Becoming your own best friend is the most powerful thing you can do to care for yourself in a compassionate, loving, and forgiving manner. We are all unbelievably hard on ourselves on a daily basis. We do not need to read about standards of beauty, intelligence, and performance on social media in order to measure ourselves against others—we do this on our own in a fierce, unhealthy, and often mean manner.
Many times we are our own best selves in the caring of others. With our friends, we are kind, gentle, loving, and forgiving. Think of the last time you were a good friend. Maybe you got a phone call and someone you care about asked you for help, a warm shoulder to cry on, or a compassionate ear. Maybe you met for coffee and sat focused and centered on your friend as he or she shared with you some hurtful experience or challenge. What did you do? How did you act?
A good friend is someone who doesn’t judge you and provides a safe environment for you to let your guard down. We love our BFFs. We nurture these connections as they become crucial to the way we handle the ups and downs of our lives.
Unfortunately, we rarely show this same compassion and unconditional love to ourselves in the everyday challenges we are faced with. In place of this gentleness, we find ourselves living with a judging tyrant inside our heads who is critical, cruel, and often cynical, making us feel less than good enough or worthless. If you could replace that judge with an internal BFF, you may learn how to care about yourself in a compassionate, meaningful way that frees you up to pursue your life in a new light.
How do you do this? It’s actually pretty simple.
Perhaps a person shares some form of critical self-judgment, such as looking in the mirror and hating what he or she sees because (insert negative thoughts here). Or perhaps a person cuts himself or herself down with words such as, “If only I wasn’t so (lazy/unmotivated/undisciplined/tired), I would be better at (fill in the blank).”
I ask the person to take the scenario and imagine that a best friend is sitting in front of him or her, making these self-judging statements. Imagining being the listener, the person knows just how to soothe the friend’s self-criticism. It’s remarkable, actually, how easy it is to know what to say. When you love someone unconditionally, you are able to share your love and help the person feel cared about for his or her perfectly imperfect self.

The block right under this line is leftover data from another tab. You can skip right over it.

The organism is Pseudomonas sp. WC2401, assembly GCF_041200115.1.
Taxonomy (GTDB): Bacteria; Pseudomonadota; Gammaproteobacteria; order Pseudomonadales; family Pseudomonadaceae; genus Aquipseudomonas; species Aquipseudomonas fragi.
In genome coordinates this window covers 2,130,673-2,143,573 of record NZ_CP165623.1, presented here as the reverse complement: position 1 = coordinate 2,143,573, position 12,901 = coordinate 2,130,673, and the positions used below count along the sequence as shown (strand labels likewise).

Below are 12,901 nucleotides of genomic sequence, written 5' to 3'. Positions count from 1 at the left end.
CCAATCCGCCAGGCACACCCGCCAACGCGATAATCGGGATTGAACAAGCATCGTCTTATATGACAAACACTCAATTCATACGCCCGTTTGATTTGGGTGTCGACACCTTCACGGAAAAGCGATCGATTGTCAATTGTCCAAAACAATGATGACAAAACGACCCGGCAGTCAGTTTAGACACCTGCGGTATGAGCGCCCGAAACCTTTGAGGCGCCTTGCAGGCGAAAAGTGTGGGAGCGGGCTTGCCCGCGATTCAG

This BFF trick can help with almost any challenge you may find yourself struggling with. Make a mistake at work that you are beating yourself up for? Feel like you are not being the perfect parent? Is your partner not listening to you or validating your needs? No matter what the internal judgment is, I encourage you to take a minute to breathe and imagine how you would support your best friend if this scenario was playing out over a cup of coffee and your friend was sharing the same story. What would you say? How would you help the person forgive himself/herself or become his or her own advocate for fair treatment?
The best part is that when you see how successful you can be at internalizing your best friend, you get to have your BFF with you everywhere you go. As you hone this skill, you become an advocate and warrior for yourself. You learn to not tolerate others treating you poorly and find the courage to stick up for yourself. You can be the most supportive, unconditionally loving person in your life to yourself.
Living your life from this perspective is empowering and provides you with one of the strongest forms of self-care there is. It is the gift of unconditional positive acceptance of you. Give it a try the next time you need your BFF and see if you can find a kinder you.
© Copyright 2014 GoodTherapy.org. All rights reserved. Permission to publish granted by Stacey Neil, MA, LMFT, CPT, therapist in Los Gatos, California
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